Spatial and temporal cues are required to specify neuronal diversity, but how these cues are integrated in neural progenitors remains unknown. Drosophila progenitors (neuroblasts) are a good model: they are individually identifiable with relevant spatial and temporal transcription factors known. Here we test whether spatial/temporal factors act independently or sequentially in neuroblasts. We used Targeted-DamID to identify genomic binding sites of the Hunchback temporal factor in two neuroblasts (NB5-6 and NB7-4) that make different progeny. Hunchback targets were different in each neuroblast, ruling out the independent specification model. Moreover, each neuroblast had distinct open chromatin domains, which correlated with differential Hb-bound loci in each neuroblast. Importantly, Gsb/Pax3 spatial factor binding correlated with open chromatin in NB5-6, but not NB7-4. Our data support a model in which early-acting spatial factors establish neuroblast-specific open chromatin domains, leading to neuroblast-specific temporal factor binding and the production of different neurons in each neuroblast lineage.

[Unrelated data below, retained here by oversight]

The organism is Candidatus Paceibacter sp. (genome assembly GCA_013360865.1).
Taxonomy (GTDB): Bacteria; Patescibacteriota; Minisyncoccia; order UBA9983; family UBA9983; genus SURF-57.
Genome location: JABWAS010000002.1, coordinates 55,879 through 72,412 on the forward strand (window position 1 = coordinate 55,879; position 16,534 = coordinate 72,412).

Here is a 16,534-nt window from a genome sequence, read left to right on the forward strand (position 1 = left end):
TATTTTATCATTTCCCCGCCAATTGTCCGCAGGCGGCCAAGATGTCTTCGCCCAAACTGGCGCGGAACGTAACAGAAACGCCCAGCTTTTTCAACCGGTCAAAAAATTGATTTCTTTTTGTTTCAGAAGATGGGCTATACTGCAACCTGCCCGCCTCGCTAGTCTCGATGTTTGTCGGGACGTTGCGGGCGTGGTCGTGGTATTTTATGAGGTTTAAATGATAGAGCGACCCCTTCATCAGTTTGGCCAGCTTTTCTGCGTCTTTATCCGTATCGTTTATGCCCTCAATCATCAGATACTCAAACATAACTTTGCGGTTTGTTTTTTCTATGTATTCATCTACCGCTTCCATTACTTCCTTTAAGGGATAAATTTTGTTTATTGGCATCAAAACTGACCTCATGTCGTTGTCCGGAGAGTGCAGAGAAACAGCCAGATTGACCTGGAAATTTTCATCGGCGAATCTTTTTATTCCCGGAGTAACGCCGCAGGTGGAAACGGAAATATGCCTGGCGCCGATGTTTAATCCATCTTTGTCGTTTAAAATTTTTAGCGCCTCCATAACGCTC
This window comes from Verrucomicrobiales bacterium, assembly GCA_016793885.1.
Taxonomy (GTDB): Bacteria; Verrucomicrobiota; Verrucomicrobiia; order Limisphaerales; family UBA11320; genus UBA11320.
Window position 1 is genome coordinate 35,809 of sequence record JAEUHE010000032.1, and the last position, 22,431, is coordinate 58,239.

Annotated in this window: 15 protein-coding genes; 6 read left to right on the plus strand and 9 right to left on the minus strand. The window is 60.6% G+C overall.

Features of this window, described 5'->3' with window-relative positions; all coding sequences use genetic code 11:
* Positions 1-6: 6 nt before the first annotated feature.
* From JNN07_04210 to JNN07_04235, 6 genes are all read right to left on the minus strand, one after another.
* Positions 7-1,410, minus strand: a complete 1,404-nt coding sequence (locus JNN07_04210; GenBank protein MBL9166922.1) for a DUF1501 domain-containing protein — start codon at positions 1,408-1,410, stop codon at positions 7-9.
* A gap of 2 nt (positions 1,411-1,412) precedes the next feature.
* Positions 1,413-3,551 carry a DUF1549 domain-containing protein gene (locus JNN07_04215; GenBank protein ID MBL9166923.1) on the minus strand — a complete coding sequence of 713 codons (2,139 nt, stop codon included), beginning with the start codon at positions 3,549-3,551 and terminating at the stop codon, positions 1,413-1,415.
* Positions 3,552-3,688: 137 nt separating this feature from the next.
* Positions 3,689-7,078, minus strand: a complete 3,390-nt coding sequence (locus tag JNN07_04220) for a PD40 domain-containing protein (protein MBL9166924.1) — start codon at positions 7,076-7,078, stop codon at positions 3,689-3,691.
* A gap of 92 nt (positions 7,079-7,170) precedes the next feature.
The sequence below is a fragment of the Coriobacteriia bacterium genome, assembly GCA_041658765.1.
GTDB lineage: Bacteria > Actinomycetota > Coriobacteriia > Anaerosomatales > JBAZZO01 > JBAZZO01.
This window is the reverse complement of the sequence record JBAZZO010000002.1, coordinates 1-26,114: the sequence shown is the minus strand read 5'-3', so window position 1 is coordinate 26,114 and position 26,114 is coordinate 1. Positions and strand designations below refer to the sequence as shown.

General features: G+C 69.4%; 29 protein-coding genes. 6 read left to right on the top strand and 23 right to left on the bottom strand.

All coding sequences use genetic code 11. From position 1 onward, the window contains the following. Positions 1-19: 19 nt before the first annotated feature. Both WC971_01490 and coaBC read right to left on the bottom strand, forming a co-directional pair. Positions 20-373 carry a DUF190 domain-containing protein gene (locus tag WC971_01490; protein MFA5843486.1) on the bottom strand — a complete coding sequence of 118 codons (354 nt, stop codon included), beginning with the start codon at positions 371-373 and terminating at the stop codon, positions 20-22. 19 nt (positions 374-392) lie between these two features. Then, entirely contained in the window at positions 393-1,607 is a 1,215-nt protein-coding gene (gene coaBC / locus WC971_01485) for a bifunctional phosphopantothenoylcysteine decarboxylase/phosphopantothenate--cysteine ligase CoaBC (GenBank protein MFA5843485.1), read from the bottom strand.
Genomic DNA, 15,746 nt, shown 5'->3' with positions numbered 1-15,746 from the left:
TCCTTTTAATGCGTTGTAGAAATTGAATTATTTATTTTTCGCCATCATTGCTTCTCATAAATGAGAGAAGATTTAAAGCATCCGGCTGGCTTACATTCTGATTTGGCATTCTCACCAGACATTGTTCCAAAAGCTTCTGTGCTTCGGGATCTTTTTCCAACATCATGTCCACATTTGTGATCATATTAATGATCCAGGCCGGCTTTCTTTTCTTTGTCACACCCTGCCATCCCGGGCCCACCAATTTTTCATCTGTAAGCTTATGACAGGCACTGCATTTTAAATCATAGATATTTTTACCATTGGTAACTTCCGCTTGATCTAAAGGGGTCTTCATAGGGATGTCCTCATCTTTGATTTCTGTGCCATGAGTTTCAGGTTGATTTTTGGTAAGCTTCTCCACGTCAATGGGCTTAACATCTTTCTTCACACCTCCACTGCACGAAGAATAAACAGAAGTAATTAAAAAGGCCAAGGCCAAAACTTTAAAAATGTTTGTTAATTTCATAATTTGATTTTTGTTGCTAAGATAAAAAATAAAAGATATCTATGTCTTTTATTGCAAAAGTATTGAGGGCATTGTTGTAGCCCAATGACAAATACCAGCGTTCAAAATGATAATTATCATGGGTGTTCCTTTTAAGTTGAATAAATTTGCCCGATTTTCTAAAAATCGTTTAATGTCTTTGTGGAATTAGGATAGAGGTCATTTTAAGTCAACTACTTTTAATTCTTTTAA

Data are available via the NCBI Gene Expression Omnibus database (accession number GSE123272).
Neuroblast-specific chromatin landscapes allow integration of spatial and temporal cues to generate neuronal diversity in DrosophilaNCBI Gene Expression Omnibus, GSE123272.
Binding site turnover produces pervasive quantitative changes in TF binding between closely related Drosophila speciesNCBI Gene Expression Omnibus, GSE20369.
- Chris Q Doe
- Chris Q Doe
The funders had no role in study design, data collection and interpretation, or the decision to submit the work for publication.
- Gail Mandel, Oregon Health and Science University, United States
© 2019, Sen et al.
This article is distributed under the terms of the Creative Commons Attribution License permitting unrestricted use and redistribution provided that the original author and source are credited.